There is a time for that.
What might be acceptable at noon, such as mowing your lawn, can be improper at night. We often associate certain activities with the weekend, instead of weekdays. The calendar year has its rhythms; you expect to hear Christmas carols in December, but not in May. And of course we all expect different behaviors from people at different ages.
When I was child, I spoke like a child, I reasoned like a child, but when I became a man, I put away childish things.
One hears from the podium and pulpit that morals are absolute. One’s principles must be steadfast, if not sacrosanct. Far be it from me to supplant the moral authority of our leaders. Instead, my job is to complicate their sermons, pointing out that implementing any moral code requires a degree of interpretation. How does it actually work in concrete situations?
One of the great variables, therefore, is timing. As the wise man taught in the book known as Ecclesiastes, to everything there is a season. What was appropriate at one time is no longer appropriate at another. You have to know how to read the context. Morals can be both absolute and time-dependent.
If that much is true, then we have to consider the possibility that certain moral rules applied in one historical era, but not now. Maybe they had to do with hygiene at a time without indoor plumbing and handi-wipes. Today, we can quietly neglect some of the ancient strictures on washing or food preparation. Not because it wasn’t important then, but because circumstances have changed.
The underlying principles still matter. Look behind the rule to understand the reason for the rule. In most cases, you will find an enduring precept. What I am talking about is the spirit of the law, over against the letter of the law. Can we recognize when to shift our application of a rule?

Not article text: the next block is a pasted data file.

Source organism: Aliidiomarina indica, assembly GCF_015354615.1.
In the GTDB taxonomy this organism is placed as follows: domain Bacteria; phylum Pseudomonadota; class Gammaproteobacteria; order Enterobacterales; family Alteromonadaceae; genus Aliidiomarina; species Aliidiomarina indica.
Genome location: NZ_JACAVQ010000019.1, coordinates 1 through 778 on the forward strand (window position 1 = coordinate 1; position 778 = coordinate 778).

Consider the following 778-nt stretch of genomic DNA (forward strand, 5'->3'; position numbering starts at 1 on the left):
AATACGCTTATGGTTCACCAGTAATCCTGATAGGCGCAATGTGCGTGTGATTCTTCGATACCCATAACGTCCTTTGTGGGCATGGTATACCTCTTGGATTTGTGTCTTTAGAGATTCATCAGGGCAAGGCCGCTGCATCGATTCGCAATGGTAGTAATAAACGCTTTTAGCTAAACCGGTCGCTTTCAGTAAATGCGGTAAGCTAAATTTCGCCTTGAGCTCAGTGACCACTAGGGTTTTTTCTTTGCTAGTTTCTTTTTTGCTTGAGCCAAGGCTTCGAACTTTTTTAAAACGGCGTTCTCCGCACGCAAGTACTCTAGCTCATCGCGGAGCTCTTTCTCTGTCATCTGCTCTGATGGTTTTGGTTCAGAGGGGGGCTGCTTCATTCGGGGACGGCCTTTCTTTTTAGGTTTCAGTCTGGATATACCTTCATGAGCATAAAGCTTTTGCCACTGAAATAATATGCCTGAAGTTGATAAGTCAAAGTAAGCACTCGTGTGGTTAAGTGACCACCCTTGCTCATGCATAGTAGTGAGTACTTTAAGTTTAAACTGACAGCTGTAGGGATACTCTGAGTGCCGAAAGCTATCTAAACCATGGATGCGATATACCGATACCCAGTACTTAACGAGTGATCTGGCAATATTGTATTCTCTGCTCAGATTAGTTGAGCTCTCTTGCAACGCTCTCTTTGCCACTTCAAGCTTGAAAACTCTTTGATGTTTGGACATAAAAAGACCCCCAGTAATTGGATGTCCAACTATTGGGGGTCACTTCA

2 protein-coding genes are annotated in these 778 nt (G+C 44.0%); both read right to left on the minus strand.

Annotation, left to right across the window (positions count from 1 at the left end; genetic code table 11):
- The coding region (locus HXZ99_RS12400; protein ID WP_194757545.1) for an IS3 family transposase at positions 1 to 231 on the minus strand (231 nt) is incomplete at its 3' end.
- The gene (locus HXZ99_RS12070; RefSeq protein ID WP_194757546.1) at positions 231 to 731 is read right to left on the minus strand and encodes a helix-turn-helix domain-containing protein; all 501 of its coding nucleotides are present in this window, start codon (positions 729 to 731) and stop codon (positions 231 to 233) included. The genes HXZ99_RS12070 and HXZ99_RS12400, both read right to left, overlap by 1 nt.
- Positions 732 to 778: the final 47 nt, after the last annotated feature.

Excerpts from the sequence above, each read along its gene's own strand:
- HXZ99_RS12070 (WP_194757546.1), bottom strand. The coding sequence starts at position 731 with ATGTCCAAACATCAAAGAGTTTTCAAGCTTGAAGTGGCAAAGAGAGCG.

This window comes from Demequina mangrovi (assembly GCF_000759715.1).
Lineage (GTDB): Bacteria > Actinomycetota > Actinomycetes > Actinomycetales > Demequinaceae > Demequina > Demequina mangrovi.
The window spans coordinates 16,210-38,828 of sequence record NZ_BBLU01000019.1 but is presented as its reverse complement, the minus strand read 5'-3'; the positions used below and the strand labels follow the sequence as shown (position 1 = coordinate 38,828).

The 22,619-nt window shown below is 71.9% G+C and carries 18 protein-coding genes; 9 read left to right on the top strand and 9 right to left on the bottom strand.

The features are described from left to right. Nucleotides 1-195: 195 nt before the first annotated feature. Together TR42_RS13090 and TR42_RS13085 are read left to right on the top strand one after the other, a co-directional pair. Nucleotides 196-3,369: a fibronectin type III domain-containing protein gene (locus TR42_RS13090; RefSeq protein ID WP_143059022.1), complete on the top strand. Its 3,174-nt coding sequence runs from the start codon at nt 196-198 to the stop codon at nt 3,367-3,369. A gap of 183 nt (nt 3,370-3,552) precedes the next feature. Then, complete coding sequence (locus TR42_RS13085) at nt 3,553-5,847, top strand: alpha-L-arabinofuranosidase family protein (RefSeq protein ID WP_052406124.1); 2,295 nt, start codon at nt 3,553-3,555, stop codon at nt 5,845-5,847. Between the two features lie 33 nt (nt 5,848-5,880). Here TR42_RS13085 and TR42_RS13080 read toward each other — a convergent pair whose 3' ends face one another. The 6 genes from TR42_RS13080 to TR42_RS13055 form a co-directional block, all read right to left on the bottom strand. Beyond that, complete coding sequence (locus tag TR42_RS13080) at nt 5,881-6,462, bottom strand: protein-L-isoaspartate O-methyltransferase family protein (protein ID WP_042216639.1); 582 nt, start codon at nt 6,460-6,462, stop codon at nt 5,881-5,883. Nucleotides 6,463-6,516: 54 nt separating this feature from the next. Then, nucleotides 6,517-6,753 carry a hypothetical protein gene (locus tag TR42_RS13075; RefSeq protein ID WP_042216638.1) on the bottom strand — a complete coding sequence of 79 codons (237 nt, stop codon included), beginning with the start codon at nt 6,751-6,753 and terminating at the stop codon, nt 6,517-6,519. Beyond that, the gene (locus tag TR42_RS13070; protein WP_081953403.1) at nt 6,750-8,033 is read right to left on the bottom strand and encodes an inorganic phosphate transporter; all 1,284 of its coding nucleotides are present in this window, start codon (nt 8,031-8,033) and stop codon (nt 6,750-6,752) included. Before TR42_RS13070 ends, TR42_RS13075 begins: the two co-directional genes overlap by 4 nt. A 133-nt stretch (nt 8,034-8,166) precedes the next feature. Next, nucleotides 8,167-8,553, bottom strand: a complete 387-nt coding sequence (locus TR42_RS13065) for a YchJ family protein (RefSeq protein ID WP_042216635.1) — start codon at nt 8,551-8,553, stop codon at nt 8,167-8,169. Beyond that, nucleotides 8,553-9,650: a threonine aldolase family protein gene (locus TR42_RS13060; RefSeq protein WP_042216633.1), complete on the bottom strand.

I treated my children one way until they grew to maturity. Then I had to start treating them differently. I do not love them less. My values have not evaporated. I am simply trying to acknowledge the emerging reality that they are no longer kids.
Sadly, many of us still need explicit instructions. Just peruse the criminal code to see the detail we require of people, let alone the federal income tax code. Even then, it harkens back to the Constitution and Declaration of Independence…or at least it had better, for those are the founding documents on which all civic authority is based.
If you look leftward and rightward on the political spectrum in the United States, circa 2013, notice just how many activists, pundits, and plain old nut jobs ignore this simple lesson. There is a time for that. We should be developing our capacity to adapt, when all they can do is misquote and like a chastening parent lecture the rest of us about the common good.
Taken to extremes, this ignorance of changing conditions might inspire desperate young men to genital mutilation, honor killings, beheadings, and suicide bombings – all because they cling to shards of a truth that has no real world bearing. It would be sad, if it weren’t also so horrific.
Here then is a question for Americans to consider. We pride ourselves on tolerance and religious freedom. We want to celebrate diversity. We want other nations to like us. We need their oil anyway.
But just how useful is all this when they roam our streets freely planting incendiary devices in crowds or hacking our solitary soldiers to death on video? Has the time come to rise up with indignation and put away fantasies that if we could all just listen earnestly to each other, we would all get ponies and cupcakes and rainbows?
There is a time for that.
Max Dickson has given the historical society a gift that many will enjoy for years.
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- Thanks, Max